It was beautiful day as I walked around Flamborough lighthouse around the area known as Flamborough head. There was a strong breeze blowing wonderful cloud formations across the sky. With it being such a lovely day there was a lot of people walking about the area. My idea was not to focus on Flamborough lighthouse but make it part of a landscape shot. I wanted to keep the shot free of people. I took a walk round and found a spot about 100 yards from the lighthouse behind a rough grass mound.
The graduated neutral density filter and set the camera aperture was set to f22. The graduated neutral density was required to balance the exposure the ground and the sky, this gives much better detail in the sky. A big depth of field was required for the shot as everything needed to be in focus from the close grass to the distant clouds. With everything set I then just had to wait for a pleasing cloud formation.
Many variations of the shot were taken but I feel this shot is my preferred shot. All three elements of the shot hold interest. The grass is lovely in its own right. The clouds have a beautiful formation with so much detail. Flamborough lighthouse is only a part of of the image but does hold your interest. The lighthouse almost joins the land and the sky together. A man made structure that blends natures elements.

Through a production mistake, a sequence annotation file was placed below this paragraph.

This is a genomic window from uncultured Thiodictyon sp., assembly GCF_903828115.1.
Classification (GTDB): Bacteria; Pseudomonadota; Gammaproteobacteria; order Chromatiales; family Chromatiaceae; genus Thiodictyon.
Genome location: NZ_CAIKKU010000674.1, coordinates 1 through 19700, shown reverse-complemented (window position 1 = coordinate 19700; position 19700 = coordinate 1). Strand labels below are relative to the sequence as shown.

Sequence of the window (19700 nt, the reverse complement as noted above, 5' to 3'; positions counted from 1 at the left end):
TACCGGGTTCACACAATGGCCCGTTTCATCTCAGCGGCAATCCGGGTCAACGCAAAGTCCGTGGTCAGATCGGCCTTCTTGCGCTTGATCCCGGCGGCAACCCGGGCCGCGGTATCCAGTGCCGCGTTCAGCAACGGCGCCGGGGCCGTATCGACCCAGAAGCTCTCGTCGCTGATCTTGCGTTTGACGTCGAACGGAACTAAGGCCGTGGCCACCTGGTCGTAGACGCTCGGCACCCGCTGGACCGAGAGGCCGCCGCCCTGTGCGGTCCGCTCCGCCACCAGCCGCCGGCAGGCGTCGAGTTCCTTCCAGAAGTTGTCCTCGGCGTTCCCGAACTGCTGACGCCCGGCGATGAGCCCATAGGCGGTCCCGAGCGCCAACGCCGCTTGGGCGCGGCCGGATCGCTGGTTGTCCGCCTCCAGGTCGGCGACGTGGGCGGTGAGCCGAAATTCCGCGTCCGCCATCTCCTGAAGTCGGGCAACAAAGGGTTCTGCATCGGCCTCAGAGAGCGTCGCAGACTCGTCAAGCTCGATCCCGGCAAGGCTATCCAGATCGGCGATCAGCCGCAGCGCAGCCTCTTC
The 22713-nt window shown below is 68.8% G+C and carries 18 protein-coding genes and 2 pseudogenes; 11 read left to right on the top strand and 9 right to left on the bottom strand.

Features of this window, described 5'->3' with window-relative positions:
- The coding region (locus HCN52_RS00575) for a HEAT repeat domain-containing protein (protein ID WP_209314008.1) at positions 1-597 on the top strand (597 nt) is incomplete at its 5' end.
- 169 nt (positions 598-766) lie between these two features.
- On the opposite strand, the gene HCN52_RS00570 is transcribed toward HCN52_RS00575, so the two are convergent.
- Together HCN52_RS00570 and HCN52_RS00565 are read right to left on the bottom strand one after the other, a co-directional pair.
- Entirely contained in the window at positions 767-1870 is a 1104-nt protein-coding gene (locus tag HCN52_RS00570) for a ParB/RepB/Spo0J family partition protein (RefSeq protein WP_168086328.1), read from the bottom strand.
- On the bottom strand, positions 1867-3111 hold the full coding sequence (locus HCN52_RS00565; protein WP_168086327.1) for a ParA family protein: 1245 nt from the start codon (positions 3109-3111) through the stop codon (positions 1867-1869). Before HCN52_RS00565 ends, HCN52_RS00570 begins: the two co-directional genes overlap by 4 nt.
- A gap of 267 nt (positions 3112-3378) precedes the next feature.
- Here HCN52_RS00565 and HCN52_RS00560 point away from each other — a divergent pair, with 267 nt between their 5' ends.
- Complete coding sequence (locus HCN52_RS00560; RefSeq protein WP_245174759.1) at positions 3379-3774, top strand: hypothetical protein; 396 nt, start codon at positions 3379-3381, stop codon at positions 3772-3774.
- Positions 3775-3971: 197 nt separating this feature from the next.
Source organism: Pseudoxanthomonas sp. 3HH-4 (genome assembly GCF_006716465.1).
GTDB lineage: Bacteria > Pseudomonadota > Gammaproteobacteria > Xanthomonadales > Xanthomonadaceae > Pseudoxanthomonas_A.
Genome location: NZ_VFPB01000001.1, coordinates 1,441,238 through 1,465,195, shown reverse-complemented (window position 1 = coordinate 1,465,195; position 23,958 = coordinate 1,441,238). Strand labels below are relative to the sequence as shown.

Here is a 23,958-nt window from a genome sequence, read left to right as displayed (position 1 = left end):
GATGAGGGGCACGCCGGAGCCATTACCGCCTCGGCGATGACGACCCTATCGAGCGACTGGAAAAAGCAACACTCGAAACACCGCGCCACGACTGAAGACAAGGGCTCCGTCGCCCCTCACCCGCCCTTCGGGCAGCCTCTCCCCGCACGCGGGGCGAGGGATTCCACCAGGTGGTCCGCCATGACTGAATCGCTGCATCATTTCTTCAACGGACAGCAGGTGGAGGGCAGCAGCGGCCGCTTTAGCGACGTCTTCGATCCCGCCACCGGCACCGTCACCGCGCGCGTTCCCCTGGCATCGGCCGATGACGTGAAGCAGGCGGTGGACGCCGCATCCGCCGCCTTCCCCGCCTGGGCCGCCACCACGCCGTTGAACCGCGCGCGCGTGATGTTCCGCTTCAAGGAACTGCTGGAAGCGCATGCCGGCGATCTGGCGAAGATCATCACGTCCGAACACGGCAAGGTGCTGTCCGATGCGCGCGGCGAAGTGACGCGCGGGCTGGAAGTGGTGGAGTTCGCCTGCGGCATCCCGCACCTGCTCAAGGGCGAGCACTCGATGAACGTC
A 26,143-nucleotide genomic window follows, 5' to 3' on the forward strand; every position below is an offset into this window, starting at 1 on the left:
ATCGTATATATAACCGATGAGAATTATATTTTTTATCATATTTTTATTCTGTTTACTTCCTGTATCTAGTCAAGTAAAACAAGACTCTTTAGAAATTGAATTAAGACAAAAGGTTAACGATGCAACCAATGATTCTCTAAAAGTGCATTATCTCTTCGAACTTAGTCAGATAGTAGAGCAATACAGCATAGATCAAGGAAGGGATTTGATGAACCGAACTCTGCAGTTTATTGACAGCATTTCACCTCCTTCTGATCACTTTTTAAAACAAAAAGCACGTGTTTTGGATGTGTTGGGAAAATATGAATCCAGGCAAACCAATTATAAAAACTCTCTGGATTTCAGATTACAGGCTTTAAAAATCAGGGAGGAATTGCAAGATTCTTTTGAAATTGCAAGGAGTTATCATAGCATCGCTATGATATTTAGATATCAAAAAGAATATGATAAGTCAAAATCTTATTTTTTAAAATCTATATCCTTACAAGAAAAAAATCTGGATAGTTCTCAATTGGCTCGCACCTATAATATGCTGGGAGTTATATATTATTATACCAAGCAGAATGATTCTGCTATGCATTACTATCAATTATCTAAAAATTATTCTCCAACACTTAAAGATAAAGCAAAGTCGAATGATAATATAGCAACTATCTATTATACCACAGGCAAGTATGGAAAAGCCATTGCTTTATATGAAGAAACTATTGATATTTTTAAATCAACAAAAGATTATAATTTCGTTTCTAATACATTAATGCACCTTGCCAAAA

Hope you like the image and go out and create some images.
I have had a change of name to the blog. Friends had started to call me a tramp who carries a camera so thought this would reflect nicely on my blog. I do tend to jump in the car and go off to wherever, whenever. I do love to travel about so it is a good reflection of me.
Its been a long time since I had visited Cornwall so decided to reacquaint myself with this amazing place. The place didn’t disappoint and the weather was beautiful during the visit. It has a stunning coastline with dramatic cliffs and beautiful beaches, the Atlantic Ocean rolls in and attracts surfers from far and wide. Many walkers go there to walk the south west coastal path in sections.
After a torturous 7 hour drive I finally landed at Lizard point, the southerly most point of the U.K. I pitched the tent, I am determined to have a campervan for next year, I like a few comforts when travelling. I walked down to the south west coastal path and walked towards Kynance bay. The sun was setting so I found a good spot to shoot where I could get the composition that I wanted. There was foreground detail with the rocks and breaking waves.
I put my 2 stop graduated neutral density filter on. This is to equalise the exposure between the sea and the sky. The result is an amazing sky with an amazing variety of colours, shapes and shades. The light that is there is reflected on the sea giving it a little warmth.
Going back to a previous blog about filters. I have settled on a Lee filter system. At the moment it is a bit limited but expandable to my requirements. The quality of them is superb with no colour cast.
Get out there and create some images.